When I was a little girl, a tiny plaque sat on the headboard of my parents’ giant waterbed. It read:
“A baby is God’s opinion that the world should go on.” ~ anonymous
From my youngest years, I found great hope and comfort in that saying. No, it’s not a quote from the Bible, but it made sense to me. As the oldest of four sisters, with each new baby, I took hope that God was still in control and hadn’t abandoned the universe to its destructive wiles.
A stitching hung by the door in the laundry room where my mother spent tireless hours cleaning and folding clothes—caring for her family. It read:
“Cleaning and scrubbing can wait for tomorrow,
For babies grow up, we’ve learned to our sorrow.
So, quiet down cobwebs. Dust, go to sleep.
I’m rocking my baby and babies don’t keep.” ~ anonymous
Once again, there’s nothing sacred about that rhyme, nothing that makes it absolutely true. But in the heart of a little girl, it birthed hope. I must have read it hundreds of times (hence I can quote it by memory almost 30 years later!). Each time, my heart quieted to the assurance that my mother considered me precious, valuable and worthy of her love. She saw my sisters and me as gifts from God.
Finally, I remember a little picture of a floundering sailboat, hung in our bathroom. It read:
“If any of you lack wisdom, let him ask of God, that giveth to all men liberally, and upbraideth not; and it shall be given him. But let him ask in faith, nothing wavering. For he that wavereth is like a wave of the sea driven with the wind and tossed. For let not that man think that he shall receive any thing of the Lord. A double minded man is unstable in all his ways.” (James 1:5-8)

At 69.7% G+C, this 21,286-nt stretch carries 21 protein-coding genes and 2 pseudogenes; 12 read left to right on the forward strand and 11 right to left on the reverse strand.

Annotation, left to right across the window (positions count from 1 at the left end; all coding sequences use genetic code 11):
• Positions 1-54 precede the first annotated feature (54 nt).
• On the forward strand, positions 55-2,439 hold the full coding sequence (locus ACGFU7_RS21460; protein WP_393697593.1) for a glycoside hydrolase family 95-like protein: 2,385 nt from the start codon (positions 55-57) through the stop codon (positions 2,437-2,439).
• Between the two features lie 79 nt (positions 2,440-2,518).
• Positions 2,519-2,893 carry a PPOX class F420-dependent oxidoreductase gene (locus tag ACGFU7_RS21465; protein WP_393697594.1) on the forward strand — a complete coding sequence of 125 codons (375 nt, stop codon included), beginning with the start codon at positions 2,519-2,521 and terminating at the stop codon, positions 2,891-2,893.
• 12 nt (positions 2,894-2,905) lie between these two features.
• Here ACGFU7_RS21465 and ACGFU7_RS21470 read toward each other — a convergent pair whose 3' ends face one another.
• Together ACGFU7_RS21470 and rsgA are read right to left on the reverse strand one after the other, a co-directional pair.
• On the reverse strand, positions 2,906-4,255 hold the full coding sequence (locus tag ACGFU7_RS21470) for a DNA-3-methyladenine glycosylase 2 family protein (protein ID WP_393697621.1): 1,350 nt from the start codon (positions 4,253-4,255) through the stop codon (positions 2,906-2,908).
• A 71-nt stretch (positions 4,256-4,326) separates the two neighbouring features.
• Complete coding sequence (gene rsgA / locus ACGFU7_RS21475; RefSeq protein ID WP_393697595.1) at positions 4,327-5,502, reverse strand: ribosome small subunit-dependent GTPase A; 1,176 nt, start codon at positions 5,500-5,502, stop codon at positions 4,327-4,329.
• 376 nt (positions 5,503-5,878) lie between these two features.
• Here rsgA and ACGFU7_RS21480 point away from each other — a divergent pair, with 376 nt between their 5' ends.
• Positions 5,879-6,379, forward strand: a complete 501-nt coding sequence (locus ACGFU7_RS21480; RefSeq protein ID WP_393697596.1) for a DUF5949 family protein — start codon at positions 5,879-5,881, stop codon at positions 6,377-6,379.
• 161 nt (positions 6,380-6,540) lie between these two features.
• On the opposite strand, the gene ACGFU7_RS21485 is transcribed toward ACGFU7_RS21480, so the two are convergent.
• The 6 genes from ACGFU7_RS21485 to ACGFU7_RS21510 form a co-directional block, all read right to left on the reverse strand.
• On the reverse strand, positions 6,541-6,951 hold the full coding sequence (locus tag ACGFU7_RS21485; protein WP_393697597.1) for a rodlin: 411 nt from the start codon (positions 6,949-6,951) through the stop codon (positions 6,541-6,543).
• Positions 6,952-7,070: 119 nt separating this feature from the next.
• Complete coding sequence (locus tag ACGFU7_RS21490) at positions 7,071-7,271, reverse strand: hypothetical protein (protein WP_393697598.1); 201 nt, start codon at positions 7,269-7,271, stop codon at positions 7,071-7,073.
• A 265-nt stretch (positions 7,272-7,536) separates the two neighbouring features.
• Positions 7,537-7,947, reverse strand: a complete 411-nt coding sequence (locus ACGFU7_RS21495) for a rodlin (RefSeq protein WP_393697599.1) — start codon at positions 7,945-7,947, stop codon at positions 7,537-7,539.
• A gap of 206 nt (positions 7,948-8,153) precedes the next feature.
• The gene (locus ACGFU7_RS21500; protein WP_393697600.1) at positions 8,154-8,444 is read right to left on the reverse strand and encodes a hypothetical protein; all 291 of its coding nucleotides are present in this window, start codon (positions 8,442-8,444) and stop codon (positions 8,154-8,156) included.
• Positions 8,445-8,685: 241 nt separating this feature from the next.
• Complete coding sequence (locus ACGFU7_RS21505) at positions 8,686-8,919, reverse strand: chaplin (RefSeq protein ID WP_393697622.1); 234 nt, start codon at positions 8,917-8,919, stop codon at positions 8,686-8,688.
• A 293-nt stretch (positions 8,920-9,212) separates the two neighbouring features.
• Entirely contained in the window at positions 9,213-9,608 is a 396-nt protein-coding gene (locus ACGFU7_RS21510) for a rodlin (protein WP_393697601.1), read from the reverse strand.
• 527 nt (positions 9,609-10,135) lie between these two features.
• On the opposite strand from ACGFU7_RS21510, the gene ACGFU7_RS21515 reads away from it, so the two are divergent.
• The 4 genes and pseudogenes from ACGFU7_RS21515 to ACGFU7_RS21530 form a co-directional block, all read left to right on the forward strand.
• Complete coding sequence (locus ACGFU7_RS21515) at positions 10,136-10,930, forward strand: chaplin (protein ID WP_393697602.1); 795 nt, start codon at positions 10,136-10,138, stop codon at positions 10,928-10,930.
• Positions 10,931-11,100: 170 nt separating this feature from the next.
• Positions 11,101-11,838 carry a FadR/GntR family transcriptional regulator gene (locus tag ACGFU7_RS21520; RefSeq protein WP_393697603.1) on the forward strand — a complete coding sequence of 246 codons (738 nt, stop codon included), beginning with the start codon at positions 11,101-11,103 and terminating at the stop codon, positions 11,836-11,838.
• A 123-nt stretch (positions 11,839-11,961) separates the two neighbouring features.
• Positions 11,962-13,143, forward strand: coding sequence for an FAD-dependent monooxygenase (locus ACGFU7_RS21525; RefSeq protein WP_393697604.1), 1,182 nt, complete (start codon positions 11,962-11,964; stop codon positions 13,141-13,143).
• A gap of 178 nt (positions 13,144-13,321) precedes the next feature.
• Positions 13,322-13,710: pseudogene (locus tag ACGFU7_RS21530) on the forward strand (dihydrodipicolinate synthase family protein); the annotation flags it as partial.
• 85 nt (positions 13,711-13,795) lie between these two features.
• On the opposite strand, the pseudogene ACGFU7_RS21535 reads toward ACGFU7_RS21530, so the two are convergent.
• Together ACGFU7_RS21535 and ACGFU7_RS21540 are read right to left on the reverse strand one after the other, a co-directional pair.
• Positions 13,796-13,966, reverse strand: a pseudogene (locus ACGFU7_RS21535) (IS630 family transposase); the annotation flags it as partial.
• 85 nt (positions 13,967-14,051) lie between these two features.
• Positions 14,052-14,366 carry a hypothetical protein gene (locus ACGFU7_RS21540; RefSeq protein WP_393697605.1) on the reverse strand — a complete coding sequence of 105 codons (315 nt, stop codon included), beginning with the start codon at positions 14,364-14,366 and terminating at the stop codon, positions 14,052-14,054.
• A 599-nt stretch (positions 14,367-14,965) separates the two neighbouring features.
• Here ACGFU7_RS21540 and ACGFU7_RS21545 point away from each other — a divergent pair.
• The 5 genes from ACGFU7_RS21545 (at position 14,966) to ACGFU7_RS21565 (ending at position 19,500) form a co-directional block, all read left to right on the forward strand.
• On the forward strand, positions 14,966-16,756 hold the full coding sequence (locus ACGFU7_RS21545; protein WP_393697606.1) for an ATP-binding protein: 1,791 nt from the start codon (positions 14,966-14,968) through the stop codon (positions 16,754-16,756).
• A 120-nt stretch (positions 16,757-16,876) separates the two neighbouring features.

This still gives me pause; it makes me think about my own prayers to God when I ask for wisdom in various situations. Do I really believe He will give it? What does it mean to ask in faith?
That last one, I’m still pondering, but it still offers me assurance and hope. There are so many things that we need wisdom for—things that are happening in our own lives, in our families, across our country and globally. We need wisdom in order to stand for what is right. We need wisdom to share our faith; wisdom to discern the times.
And we can be sure He will give it. Because, just as I can look back at the walls in my parents’ home and prove the legacy they leave to me, as Christians, we too have a great legacy left to us by a great cloud of witness who found Him faithful.
Hebrews makes this clear. In chapter one, the author tells us there is a great cloud of witness surrounding us—faithful footprints to follow in. Then, the rest of the book details many of those lives. And finally, near the end, the author spells out Our Hope:
“Let us hold fast the confession of our hope without wavering, for He who promised is faithful … “ (Hebrews 10:23).
How have you found God faithful? Whose legacy can you look to and draw strength from their testimony? Please share your story with us at www.mystoryofgrace.com.